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Edward Elgar

Saturday, June 25, 2016


Classical iconoclast

June 23

Vaughan Williams Weekend St John's Smith Square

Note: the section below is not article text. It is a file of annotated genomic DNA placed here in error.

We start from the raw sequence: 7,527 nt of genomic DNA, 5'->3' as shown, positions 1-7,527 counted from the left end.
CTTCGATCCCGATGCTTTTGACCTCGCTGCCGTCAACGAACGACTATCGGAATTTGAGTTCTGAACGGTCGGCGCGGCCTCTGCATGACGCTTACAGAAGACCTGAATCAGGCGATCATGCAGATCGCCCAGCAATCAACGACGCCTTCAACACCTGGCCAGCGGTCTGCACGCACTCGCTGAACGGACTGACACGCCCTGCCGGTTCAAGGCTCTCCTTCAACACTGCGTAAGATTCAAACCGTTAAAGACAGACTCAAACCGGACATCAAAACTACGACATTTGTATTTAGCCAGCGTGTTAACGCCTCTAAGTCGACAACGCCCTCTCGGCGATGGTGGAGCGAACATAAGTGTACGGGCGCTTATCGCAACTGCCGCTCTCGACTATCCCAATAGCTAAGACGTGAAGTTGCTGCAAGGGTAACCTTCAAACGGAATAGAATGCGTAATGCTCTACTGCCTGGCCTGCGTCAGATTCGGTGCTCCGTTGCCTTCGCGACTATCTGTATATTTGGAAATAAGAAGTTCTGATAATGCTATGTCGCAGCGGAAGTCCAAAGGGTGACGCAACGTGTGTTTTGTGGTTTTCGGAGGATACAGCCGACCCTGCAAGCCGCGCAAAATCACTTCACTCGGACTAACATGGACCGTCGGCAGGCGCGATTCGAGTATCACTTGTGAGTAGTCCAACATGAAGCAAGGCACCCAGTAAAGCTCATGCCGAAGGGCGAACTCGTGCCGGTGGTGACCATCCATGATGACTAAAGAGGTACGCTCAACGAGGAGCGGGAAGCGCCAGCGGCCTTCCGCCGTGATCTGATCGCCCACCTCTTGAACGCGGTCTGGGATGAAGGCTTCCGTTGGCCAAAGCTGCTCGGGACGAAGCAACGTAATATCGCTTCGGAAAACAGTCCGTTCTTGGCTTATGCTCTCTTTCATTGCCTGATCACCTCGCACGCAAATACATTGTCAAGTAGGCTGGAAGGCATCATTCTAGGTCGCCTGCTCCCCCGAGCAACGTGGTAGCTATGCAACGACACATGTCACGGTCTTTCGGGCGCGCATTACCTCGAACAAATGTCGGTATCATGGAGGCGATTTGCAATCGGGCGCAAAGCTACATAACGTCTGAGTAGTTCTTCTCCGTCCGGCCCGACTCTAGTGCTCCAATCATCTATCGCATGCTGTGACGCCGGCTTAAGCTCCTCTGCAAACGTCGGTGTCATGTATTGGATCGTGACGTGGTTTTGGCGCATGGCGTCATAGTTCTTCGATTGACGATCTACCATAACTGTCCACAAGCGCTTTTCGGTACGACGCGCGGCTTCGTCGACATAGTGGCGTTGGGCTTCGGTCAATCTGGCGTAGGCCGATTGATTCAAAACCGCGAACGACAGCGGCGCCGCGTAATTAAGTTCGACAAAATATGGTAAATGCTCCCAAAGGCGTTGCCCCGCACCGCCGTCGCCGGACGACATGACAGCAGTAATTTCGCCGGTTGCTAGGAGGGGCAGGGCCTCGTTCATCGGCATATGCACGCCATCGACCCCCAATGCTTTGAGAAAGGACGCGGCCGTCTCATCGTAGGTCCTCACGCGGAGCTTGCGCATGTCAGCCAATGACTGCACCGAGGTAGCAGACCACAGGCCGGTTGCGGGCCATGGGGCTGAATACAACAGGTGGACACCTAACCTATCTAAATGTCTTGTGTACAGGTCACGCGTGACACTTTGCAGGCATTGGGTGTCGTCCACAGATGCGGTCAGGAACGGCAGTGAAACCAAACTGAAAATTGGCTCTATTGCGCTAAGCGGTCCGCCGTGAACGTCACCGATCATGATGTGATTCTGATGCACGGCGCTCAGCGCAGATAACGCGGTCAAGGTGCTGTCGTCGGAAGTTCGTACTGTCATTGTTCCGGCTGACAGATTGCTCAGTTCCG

Classical iconoclastRalph Vaughan Williams and Friends Weekend at St John's Smith Square, a glorious three-day celebration of British music. This follows on the success of previous SJSS weekends devoted to Schubert and Schumann.  Curated by Anna Tilbrook, the RVW/SJSS weekend features The Holst Singers, James Gilchrist, Philip Dukes, and Ensemble Elata. The Weekend runs from 7th to 9th October, but get tickets soon as they will sell fast. There's no clash with the Oxford Lieder Festival which starts the following weekend, this year featuring Schumann. Friday 7th at 7.30 : The Holst Singers conducted by Benjamin Nicholas launch the festival on Friday evening: Parry I was Glad, Stanford Beatoi quorum via, W Lloyd Weber, Howells Requiem, Holst Nunc Dimittis, and RVW's Lord thou hast been our refuge Saturday 8th at 1 pm :  RVW Songs of Travel, Elgar Salut d'amour, Frank Bridge Oh, that it were so, Rebecca Clarke Passacaglia, Quilter : Go, lovely Rose, Bantock Hebrew Melody, Ivor Gurney Ludlow and Teme Saturday 8th 4 pm : The Folk Connection  Quilter I will go with my father a-ploughing, Percy Grainger : Molly on the Shoree, RVW : Along the Field, Six Studies in English Folk Song, Winter's Willow and Linden lea, Rebecca Clarke : I'll bid my heart be still, Grainger: Handel in the Strand. Saturday 8th at 7.30 : The Spiritual Realm  RVW : Rhosymedre, Four Hymns, Orpheus with his lute, Sky above the roof, Silent Noon, Piano Quintet, Finzi : Til the Earth Outwears, Elgar : Chanson de matin, Chanson de nuit (photo above Finzi and RVW, courtesy Finzi Trust) Sunday 9th at 11.30 : The Shadow of War : Bliss Elegaic Sonnet, Ireland The Darkened valley, Butterworth : Six Songs from A Shropshire Lad, Elgar : Piano Quintet Sunday 9th at 3 pm : The Shadow of War II : Ireland ;The Soldier, Blow out, you bugles, Spring Sorrow, Elgar : Sospiri, Gurney: Severn Meadows, Lights Out, Sleep, In Flanders, By a Bierside, Howells : Elegy, RVW : On Wenlock Edge